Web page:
As one of electronica's rising stars, producer Theo Kottis has a growing legion of fans. From BBC1 Radio, where noted DJ and influencer Pete Tong has featured the young music maker, to Glasgow, Scotland's famous Sub Club, where Kottis currently holds the title of resident artist at the world's longest running underground dance club, those who spot talent seem to have discovered the young musician. With a sound that ranges from subdued to uplifting, Kottis has music for every mood, making him one to watch on the festival circuit this summer. The 10,000 recently spoke with Kottis about the art of DJing, the effect of his hometown of Edinburgh, Scotland on his music, and his advice for up-and-coming acts.
Exclusive Selects: Theo Kottis for Master & DynamicJuly 18, 2016
With "push button" DJing becoming more and more prevalent, what do you do to stay creative?
I'm a strong believer in being able to express your art and creativity in any way that you feel comfortable. Each way of DJing has a different feeling; it's up to the DJ to find a way that they feel they can deliver their best. One way isn't better than the other. DJing to me is about being able to read a crowd, make them dance, and try to educate them by picking tracks from your vast music collection. I feel the best way to stay creative is expanding my knowledge about the music I love and then taking the listeners on a journey with me.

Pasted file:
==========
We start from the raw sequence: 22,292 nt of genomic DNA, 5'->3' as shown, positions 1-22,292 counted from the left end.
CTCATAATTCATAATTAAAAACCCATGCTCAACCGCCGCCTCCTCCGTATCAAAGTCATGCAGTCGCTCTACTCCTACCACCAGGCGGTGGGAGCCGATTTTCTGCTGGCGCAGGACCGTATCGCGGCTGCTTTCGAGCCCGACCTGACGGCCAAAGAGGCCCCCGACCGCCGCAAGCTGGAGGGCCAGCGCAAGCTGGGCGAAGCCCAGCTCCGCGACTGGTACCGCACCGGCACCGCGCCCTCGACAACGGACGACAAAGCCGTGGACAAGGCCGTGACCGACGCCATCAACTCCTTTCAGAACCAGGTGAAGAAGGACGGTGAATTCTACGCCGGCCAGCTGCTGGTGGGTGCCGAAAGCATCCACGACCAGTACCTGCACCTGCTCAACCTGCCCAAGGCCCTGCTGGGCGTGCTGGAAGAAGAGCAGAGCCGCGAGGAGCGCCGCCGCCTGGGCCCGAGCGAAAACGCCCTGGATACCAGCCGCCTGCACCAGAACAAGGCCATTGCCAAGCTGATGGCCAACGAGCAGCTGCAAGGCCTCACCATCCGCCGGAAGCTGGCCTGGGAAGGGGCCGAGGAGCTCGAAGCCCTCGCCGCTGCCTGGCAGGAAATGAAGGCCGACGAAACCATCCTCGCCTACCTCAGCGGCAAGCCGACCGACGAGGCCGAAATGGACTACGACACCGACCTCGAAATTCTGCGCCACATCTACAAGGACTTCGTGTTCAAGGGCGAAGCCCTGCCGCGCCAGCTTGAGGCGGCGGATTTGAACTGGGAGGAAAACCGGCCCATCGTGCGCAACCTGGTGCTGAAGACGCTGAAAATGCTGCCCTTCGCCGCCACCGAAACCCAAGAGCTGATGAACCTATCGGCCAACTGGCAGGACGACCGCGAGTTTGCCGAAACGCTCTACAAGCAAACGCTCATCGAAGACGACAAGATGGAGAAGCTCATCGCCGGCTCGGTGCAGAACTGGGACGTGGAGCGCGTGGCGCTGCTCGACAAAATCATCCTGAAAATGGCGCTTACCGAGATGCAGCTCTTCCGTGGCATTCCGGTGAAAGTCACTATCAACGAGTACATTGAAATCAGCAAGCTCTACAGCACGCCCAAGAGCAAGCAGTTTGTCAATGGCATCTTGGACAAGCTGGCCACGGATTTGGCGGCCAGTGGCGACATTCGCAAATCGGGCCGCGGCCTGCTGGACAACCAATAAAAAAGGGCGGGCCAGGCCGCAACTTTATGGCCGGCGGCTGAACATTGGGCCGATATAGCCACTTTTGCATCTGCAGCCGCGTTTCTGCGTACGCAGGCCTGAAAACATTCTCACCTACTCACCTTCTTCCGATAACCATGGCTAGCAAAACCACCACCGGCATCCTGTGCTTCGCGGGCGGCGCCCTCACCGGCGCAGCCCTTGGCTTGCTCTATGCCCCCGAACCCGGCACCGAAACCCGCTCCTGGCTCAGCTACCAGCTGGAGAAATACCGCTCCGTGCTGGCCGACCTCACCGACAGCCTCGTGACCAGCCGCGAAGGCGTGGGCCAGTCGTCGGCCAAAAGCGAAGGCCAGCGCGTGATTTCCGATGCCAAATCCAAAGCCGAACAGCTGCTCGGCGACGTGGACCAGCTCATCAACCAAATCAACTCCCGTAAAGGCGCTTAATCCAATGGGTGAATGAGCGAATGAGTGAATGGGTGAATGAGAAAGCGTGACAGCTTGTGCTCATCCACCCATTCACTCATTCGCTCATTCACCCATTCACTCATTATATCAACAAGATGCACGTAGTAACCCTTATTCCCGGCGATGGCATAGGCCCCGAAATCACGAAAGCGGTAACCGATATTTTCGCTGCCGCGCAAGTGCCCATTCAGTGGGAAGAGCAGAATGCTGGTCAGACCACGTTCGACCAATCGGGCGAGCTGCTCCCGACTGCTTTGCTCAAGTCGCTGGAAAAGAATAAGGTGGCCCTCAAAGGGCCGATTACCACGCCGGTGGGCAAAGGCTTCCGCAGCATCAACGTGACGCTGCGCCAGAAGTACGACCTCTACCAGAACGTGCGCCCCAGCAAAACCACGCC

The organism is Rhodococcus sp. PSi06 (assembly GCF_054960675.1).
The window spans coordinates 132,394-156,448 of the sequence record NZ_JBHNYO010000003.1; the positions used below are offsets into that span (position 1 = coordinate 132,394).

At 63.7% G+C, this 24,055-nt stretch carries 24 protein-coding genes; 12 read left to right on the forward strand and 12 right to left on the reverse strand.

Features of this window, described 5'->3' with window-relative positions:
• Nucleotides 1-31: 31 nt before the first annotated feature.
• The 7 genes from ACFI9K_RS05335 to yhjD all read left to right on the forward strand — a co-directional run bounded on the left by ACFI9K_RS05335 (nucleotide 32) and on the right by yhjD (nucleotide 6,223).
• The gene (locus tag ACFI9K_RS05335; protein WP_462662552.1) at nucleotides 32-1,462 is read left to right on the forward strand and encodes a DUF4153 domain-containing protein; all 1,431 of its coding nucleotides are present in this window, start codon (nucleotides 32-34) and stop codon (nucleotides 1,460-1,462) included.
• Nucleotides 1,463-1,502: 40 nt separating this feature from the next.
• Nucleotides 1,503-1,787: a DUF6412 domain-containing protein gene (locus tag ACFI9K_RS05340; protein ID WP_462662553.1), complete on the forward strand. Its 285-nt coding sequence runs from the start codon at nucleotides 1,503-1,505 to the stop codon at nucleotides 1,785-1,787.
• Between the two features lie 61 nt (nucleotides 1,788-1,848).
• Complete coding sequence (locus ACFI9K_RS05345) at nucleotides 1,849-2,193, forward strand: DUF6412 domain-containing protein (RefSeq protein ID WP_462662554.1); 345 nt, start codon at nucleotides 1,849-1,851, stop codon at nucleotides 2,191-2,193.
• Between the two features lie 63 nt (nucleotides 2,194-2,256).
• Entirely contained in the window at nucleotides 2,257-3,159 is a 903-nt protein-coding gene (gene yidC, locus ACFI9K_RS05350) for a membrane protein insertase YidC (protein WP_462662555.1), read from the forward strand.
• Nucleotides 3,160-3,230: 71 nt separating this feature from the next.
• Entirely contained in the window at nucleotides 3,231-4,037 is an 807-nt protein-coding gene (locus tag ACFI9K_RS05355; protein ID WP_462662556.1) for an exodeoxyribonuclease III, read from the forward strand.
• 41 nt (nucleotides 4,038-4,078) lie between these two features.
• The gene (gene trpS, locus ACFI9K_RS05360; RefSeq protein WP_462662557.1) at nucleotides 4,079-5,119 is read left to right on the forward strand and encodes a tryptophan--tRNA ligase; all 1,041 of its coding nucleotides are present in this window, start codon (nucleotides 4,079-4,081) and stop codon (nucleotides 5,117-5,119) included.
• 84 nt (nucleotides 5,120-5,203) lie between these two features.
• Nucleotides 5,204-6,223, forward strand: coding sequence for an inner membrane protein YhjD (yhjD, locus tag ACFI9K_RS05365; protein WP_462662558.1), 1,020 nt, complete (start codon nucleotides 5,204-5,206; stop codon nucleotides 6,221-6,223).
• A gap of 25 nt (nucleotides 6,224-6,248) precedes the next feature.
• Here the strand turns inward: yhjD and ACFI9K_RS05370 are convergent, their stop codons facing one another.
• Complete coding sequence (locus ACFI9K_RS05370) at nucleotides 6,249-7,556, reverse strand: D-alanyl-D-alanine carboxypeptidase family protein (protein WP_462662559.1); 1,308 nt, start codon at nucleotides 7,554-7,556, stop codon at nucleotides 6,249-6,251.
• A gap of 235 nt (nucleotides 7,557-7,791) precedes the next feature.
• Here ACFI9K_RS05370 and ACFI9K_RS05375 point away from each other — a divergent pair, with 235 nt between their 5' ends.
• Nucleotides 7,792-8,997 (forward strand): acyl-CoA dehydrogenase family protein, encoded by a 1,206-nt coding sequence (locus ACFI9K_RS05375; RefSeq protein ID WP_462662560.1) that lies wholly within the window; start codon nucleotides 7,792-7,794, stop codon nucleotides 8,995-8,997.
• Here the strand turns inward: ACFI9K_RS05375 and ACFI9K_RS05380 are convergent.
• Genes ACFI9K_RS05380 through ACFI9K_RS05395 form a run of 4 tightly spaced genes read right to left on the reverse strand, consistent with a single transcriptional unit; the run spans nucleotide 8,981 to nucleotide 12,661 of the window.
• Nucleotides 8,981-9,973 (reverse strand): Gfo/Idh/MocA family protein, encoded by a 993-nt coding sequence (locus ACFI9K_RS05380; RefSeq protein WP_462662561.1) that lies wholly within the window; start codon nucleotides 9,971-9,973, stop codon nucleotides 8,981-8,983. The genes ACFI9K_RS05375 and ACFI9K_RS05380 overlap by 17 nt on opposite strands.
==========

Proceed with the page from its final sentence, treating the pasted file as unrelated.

Your take on electronica is very calmed and toned down. What inspires you to make this type of music?
I love electronic music that you can listen to in any situation, whether it be in the club or at home when you're trying to chill out. Listening to music and being able to get lost in the sounds is what I aim for when working on my own tracks.
With much of your music having a "dark" sound, how do you change your act for live sets?
I've been told my sets are "sometimes dark, sometimes uplifting, always emotive", so there's something in them for any crowd and any venue. I enjoy the challenge of having to adapt, so I embrace it.
You've toured at major festivals across Europe (and beyond) and performed multiple sets for BBC1. What advice do you have for aspiring DJs/producers looking to grow their name?
You only get one chance to make a first impression, so take your time and be patient. I think there are far too many producers out there sending demos around and they haven't even reached half of their potential yet. Learn your trade first, then start networking!
How did growing up in Edinburgh effect your music?
Edinburgh is a beautiful city. It's very calm and relaxed. It's got a great scene but one I believe is underdeveloped, so if anything it gave me the motivation to contribute towards growing the music scene. I actually spent my childhood in Greece until the age of eleven. Growing up by the sea and in a country so full of history, with such passionate people, is no doubt why I love music that's warm, deep, and evokes emotion.
Did honing your skills in Glasgow have a similar effect?
I feel very privileged to be associated with the Sub Club in Glasgow. When I started out, it was always an ambition of mine to play there, and so I really scrubbed up on my knowledge of music, DJing and the great venues of the world to get closer to that—valuable info I've kept with me!
You've got a slew of new music coming up. What approach do you take to creating new works?
I'm fortunate that DJing takes me across Europe and I'm somewhere new every week, but when I know I need to make music, I like to get into a routine and focus. For me, that means an early rise, a run, and into the studio! Running has really helped me on the creative side in the last year—highly recommend it.